Each year, about 80 students apply to join SLF and 18 are selected. Members are about evenly split between women and men. “We pick students with diverse leadership in the arts, business, and health,” says Susan Rosenthal, MD, associate dean of student affairs and career counseling at SKMC. “They bring their experiences in all fields to the group, which makes for lively discussions.”
For Andrews, who played on a Division I lacrosse team and helped run a charity in college, being in SLF supported her future goals. She joined because she wanted to find out, “as a female, what are things that I can improve on to distinguish myself and get into leadership roles as I [continue] in my career?”
SKMC’s chapter of the American Medical Women’s Association (AMWA) provides professional and personal support to students through mentorships and seminars. Novielli, the group’s faculty advisor, talks with members about how to report harassment or discrimination. She encourages female students to think about choosing specialties that women have historically not entered. Novielli says unconscious bias from faculty, families, and society may steer women into supposedly more “family-friendly” specialties, which often pay less.
Daniels went happily into surgery, a field that women are often steered away from. “What really helped me decide on it was that the faculty and mentors I found in head and neck surgery at Jefferson never made me feel like I was anything lesser because I was a female,” she says.
While the SKMC student population is nearly equal by gender, the faculty snapshot looks different. Only 19 percent of current department chairs are women. Among full-time faculty, 40 percent are women, compared to 31 percent in 2010.
It took until 2002 for the first female chair to be named in a clinical department; Vijay M. Rao, MD (radiology). That followed the 2002 appointment of the first woman chair in basic sciences, Marion J. Siegman, PhD (physiology). Leah M. Lowenstein, MD, became the first woman dean of JMC (now SKMC) in 1982 and served 18 months before leaving due to illness. Lowenstein, who died in 1984, was the first female dean of any U.S. medical school that admitted both women and men.
“When you survey women, most want to ascend to be leaders,” says Lewiss. Yet, even today, assumptions are sometimes made that women, especially those with families, aren’t interested in advancing. When women aren’t considered for higher-level posts, they can lose professional visibility, which also keeps many inequalities in place. “If we get more women in positions of leadership, that can change,” Lewiss says.
SKMC supports the growth of early-career female faculty by sending them to professional development conferences held by the Association of American Medical Colleges (AAMC). Mid-career faculty participate in the Jefferson Leadership Academy, to gain skills for further success. Women at the associate or full professor level may attend the national Executive Leadership in Academic Medicine® (ELAM) program, which trains participants to become senior leaders at academic health centers.
Across the U.S., female physicians at all levels may face the long-standing problem of pay inequity compared to male physicians. Even in high-level positions, their salaries lag behind men’s. A JAMA Internal Medicine study published online in 2020 found that, after adjusting for multiple factors, male department chairs in academic medicine were paid significantly more than their female peers, even when all had served in their posts for more than 10 years.
SKMC initiatives are addressing unequal pay and promotions. A new compensation plan is built on a formula rather than on subjective opinion. “That was really important from an equity perspective,” Novielli says. In 2021, a system for appointments and promotions will begin. It will make job review feedback more systematic by looking at milestones that must be achieved. According to Novielli, the new system is designed to help level the playing field for promotion.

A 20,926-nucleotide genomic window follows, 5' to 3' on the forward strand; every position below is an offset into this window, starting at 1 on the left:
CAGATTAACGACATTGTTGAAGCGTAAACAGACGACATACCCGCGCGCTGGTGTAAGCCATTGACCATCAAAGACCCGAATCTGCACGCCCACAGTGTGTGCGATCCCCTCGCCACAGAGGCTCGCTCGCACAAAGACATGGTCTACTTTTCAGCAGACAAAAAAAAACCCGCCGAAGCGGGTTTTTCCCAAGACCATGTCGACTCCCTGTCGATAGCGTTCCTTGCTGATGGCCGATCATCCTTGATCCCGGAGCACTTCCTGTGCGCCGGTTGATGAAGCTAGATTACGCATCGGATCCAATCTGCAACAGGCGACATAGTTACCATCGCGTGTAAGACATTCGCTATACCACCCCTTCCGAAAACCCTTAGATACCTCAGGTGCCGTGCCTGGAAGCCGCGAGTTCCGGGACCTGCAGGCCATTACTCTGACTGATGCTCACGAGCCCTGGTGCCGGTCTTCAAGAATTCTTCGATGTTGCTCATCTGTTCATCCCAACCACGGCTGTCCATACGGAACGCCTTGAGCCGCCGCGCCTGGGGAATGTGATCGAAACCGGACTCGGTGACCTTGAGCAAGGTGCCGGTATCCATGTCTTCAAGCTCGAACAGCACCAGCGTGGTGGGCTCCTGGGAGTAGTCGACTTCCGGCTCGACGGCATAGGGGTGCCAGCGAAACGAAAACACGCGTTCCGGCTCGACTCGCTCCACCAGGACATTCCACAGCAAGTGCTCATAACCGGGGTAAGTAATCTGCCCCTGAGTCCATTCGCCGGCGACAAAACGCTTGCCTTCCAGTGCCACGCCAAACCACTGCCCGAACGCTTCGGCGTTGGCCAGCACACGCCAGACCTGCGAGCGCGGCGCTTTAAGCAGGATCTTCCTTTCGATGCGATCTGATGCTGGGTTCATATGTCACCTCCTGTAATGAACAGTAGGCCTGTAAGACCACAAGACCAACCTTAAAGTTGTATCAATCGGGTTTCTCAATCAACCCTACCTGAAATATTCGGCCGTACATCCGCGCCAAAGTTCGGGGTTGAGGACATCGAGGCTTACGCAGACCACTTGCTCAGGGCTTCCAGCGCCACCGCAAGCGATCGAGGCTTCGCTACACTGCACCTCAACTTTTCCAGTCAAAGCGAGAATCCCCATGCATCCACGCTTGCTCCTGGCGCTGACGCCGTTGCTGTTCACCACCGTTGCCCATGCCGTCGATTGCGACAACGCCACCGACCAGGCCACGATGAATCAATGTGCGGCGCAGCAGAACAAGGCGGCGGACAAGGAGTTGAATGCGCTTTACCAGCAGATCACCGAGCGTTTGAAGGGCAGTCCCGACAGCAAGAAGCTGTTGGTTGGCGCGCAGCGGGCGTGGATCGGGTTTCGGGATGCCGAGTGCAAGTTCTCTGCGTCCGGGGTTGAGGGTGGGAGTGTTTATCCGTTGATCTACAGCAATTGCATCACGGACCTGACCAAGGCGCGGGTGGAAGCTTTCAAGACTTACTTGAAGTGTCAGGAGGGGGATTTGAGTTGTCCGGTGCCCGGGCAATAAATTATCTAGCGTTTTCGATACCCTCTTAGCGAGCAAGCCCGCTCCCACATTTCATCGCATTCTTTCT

Making Medicine Better
Some women also are in minority groups that are underrepresented in the physician workforce. This intersectionality can make it even more complicated for them to navigate disparities and bias.
Messages about who belongs in medicine still infuse the culture. Walking through their institution’s hallways, women may see only portraits of white men. They might attend meetings where nearly everyone is male and conferences that have “manels” instead of panels with diverse members. Those things drive home what, in many environments, continues to define the profession.
“For me, as an African American woman, it’s tough sometimes to understand whether discrimination is gender or ethnicity, or both,” says Butler. “In some ways, does it matter? I don’t think so. All of this becomes based on a need to develop tolerance.”
The benefits of seeing and valuing everyone in medicine are clear. “When I was a resident, we didn’t have transgender residents. If they did exist, no one knew,” Butler says. “We have to be intentional, thoughtful, mindful about the need for tolerance, and have an appreciation of diversity. Because that’s the foundation to address these inequities.”
Much work still needs to be done. Changing medicine’s traditional view of what a physician looks and acts like will improve the profession for doctors and for their patients.
Visibility will make a critical difference, for women as well as those who identify as transgender or non-binary. “Jefferson is taking the steps to educate everyone across our hospitals and universities, and develop the necessary skills for providing inclusive and affirming healthcare to people of all genders and sexualities,” said Dr. Jaymie Campbell Orphanidys, director of Diversity, Equity, and Inclusion Education at Jefferson.
Having faculty who look like the students is critical, Novielli contends. “Students need to see themselves in the various roles. Women need to see themselves as surgeons, radiologists, whatever. We have an extra obligation to make sure the faculty is diverse.”
Women students who were recently on the residency interview circuit had a glimpse of the changing world of academic medicine. “I’m going into a very non-diverse field and it is very white male-dominated,” Daniels says. “The people I talked with said, ‘This is not what we want our department to look like.’”
She believes that because diversity and inclusion stir passion from students, departmental interviewers make a point to mention those issues in their discussions with applicants.
“It’s nice to hear,” Daniels says, “but even nicer to see things they’re actually doing.”